IMPORTANT: While reviewing this article, if you are not sure exactly what you need to do, we recommend watching the video above.
NOTE: The following information is intended for Windows users. If you are using a Mac, please see our article on How to Edit Your hosts File Using Mac OS X
What is a hosts File Modification?
A hosts file modification is a simple tweak that is used to “trick” your computer into resolving to a specific IP. This is especially useful when developing your site on our server when your nameservers are not pointed to us yet, and you are working with domain-name-dependent software (ie. A Content Management System (CMS) such as Joomla! or WordPress).
How Does a hosts File Modification Work?
The image below depicts the process of resolving a domain to an IP address using various devices. In the image, the hosts file on “Your Computer” has been modified with the following code:
Since the hosts file was only modified on “Your Computer“, only that device will resolve the domain: example.com to the IP address: 188.8.131.52.
Other devices, that do not have the hosts file modified, will resolve to the IP address: 172.16.0.0, found in the DNS zone–present in the name servers that the domain is pointed to.
How to Perform a Hosts File Modification
Follow the sections below to learn how to make a hosts file modification.
Run Notepad as administrator
To perform a hosts file mod, you will need to first run Notepad (or any other text editor available to you on the same computer) as administrator. This is because the hosts file is a system file and cannot be modified otherwise. Note: If you are running Windows XP or lower, you won’t need to run it as administrator as this functionality only exists in Vista and above. Locate Notepad within your Start menu. If it is not already there, you can type “notepad” into the search box to show it. Then, right-click on it and click on “Run as administrator”.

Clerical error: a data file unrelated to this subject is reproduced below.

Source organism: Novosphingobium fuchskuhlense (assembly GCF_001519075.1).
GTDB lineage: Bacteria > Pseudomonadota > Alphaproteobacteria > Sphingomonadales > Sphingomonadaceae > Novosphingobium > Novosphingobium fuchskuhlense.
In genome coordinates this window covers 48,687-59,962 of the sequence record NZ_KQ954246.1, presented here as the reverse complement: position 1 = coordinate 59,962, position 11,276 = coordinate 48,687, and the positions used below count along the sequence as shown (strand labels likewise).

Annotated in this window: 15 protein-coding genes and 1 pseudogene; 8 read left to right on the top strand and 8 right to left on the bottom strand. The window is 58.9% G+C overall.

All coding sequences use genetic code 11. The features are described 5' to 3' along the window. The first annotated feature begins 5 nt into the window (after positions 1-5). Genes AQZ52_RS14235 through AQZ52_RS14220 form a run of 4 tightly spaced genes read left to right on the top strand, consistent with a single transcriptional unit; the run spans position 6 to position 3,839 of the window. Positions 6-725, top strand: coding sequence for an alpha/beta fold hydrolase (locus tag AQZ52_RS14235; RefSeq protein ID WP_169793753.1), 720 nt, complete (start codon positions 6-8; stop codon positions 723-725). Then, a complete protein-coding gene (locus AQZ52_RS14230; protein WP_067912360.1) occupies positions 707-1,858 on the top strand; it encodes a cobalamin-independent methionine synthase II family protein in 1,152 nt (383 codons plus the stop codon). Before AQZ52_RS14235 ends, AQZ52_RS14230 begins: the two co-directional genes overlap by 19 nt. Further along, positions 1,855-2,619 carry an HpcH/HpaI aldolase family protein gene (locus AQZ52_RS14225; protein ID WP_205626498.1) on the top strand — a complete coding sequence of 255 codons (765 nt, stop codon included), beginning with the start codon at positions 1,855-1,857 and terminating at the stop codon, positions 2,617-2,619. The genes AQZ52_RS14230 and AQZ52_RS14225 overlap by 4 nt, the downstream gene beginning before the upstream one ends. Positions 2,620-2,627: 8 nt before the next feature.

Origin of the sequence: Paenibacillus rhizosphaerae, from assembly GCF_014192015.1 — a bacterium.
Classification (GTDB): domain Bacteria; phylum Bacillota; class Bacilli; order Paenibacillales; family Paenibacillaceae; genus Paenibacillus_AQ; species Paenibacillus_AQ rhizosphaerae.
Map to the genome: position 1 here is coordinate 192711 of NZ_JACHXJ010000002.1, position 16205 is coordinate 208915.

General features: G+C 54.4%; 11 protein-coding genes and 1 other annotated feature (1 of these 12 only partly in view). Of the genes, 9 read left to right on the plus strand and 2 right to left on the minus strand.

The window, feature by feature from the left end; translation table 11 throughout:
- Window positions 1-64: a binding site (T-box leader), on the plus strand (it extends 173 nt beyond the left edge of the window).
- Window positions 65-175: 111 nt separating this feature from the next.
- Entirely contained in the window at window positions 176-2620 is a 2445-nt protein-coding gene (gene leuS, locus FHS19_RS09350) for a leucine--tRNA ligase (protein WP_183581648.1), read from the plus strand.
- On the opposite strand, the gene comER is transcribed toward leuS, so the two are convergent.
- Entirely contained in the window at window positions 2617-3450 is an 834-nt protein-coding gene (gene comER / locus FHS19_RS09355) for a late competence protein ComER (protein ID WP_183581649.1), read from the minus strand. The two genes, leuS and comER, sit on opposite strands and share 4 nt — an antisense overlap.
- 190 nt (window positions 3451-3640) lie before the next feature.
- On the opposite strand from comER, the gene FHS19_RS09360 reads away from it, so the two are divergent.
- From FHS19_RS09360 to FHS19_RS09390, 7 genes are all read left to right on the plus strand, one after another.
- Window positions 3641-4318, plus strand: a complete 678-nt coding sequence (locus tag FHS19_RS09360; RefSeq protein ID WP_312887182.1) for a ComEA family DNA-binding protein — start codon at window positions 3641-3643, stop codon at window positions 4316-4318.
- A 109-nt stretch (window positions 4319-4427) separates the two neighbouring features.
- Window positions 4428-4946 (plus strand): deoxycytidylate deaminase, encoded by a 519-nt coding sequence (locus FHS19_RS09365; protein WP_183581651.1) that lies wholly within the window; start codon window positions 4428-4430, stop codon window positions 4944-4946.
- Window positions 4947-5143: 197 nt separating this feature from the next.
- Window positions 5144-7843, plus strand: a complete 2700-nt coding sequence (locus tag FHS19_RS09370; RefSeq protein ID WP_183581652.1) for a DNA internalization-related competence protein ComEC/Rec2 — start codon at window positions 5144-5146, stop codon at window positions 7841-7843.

Open Your hosts File
After you have Notepad up and running as administrator, you can then locate your hosts file and open it. While not all Windows versions store it in the same place, it is typically located within c:windowssystem32driversetc and the filename is: hosts. If you do not see it there, other possibilities are as follows:
- Windows 95/98/Me c:windows
- Windows NT/2000/XP Pro c:winntsystem32driversetc
- Windows XP Home/Vista/Windows 7 c:windowssystem32driversetc
- Windows 8 c:windowssystem32driversetc
- Windows 10 c:windowssystem32driversetc
Now, we need to open our hosts file. With Notepad already open, click on “File”, then “Open…”. As the hosts file is not a standard .txt file as Notepad will look for by default, you will change the drop down in the bottom right that says “Text Documents” to instead display “All Files(*.*)” Navigate to the location of your hosts file and double-click on it to open the file in Notepad.
Locate the IP address that is associated with your account
- Log into cPanel
To the right you should see a column of stats describing your account. Look for Server Information and click on that link.
Scroll down to where you see “Shared IP address”. If you have a dedicated IP, it will say “Dedicated IP” instead. This is the information that you will need for your hosts file mod.
Edit Your hosts File
Now that you have your hosts file open, its time to edit it. Within your hosts file, you should see something similar to the following:
# Copyright (c) 1993-1999 Microsoft Corp.
# This is a sample HOSTS file used by Microsoft TCP/IP for Windows.
# This file contains the mappings of IP addresses to host names. Each
# entry should be kept on an individual line. The IP address should
# be placed in the first column followed by the corresponding host name.
# The IP address and the host name should be separated by at least one
# Additionally, comments (such as these) may be inserted on individual
# lines or following the machine name denoted by a ‘#’ symbol.
# For example:
# 184.108.40.206 rhino.acme.com # source server
# 220.127.116.11 x.acme.com # x client host
WARNING: Be sure to make a backup of your hosts file prior to making changes! To do so, you may follow these steps:
- In Notepad, click on “File” and select “Save As…”
- In the file name, enter something you will remember such as hosts_file_09.16.2013
- Click “Save”